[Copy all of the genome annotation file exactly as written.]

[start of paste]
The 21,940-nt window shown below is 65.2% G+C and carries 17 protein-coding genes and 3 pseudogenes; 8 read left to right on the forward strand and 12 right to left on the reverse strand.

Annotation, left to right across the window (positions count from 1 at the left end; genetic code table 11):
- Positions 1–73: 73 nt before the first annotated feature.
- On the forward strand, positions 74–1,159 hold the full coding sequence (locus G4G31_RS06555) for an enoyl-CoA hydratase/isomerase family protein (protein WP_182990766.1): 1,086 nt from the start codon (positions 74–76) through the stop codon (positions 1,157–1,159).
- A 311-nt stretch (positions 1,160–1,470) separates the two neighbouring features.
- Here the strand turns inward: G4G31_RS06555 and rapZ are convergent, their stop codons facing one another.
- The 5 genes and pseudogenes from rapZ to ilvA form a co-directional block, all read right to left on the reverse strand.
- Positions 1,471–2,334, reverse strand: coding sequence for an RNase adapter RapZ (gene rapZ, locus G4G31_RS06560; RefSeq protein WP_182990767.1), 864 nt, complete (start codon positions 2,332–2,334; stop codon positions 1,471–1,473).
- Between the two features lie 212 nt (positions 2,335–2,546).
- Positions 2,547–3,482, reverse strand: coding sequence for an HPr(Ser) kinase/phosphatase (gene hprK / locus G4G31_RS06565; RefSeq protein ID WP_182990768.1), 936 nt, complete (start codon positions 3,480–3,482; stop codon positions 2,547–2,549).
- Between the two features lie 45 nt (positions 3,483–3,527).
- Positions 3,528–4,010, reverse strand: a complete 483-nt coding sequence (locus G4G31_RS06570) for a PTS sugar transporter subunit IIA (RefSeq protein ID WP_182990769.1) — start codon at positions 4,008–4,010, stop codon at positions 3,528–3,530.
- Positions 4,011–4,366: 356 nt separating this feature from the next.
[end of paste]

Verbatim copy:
The 21,940-nt window shown below is 65.2% G+C and carries 17 protein-coding genes and 3 pseudogenes; 8 read left to right on the forward strand and 12 right to left on the reverse strand.

Annotation, left to right across the window (positions count from 1 at the left end; genetic code table 11):
- Positions 1–73: 73 nt before the first annotated feature.
- On the forward strand, positions 74–1,159 hold the full coding sequence (locus G4G31_RS06555) for an enoyl-CoA hydratase/isomerase family protein (protein WP_182990766.1): 1,086 nt from the start codon (positions 74–76) through the stop codon (positions 1,157–1,159).
- A 311-nt stretch (positions 1,160–1,470) separates the two neighbouring features.
- Here the strand turns inward: G4G31_RS06555 and rapZ are convergent, their stop codons facing one another.
- The 5 genes and pseudogenes from rapZ to ilvA form a co-directional block, all read right to left on the reverse strand.
- Positions 1,471–2,334, reverse strand: coding sequence for an RNase adapter RapZ (gene rapZ, locus G4G31_RS06560; RefSeq protein WP_182990767.1), 864 nt, complete (start codon positions 2,332–2,334; stop codon positions 1,471–1,473).
- Between the two features lie 212 nt (positions 2,335–2,546).
- Positions 2,547–3,482, reverse strand: coding sequence for an HPr(Ser) kinase/phosphatase (gene hprK / locus G4G31_RS06565; RefSeq protein ID WP_182990768.1), 936 nt, complete (start codon positions 3,480–3,482; stop codon positions 2,547–2,549).
- Between the two features lie 45 nt (positions 3,483–3,527).
- Positions 3,528–4,010, reverse strand: a complete 483-nt coding sequence (locus G4G31_RS06570) for a PTS sugar transporter subunit IIA (RefSeq protein ID WP_182990769.1) — start codon at positions 4,008–4,010, stop codon at positions 3,528–3,530.
- Positions 4,011–4,366: 356 nt separating this feature from the next.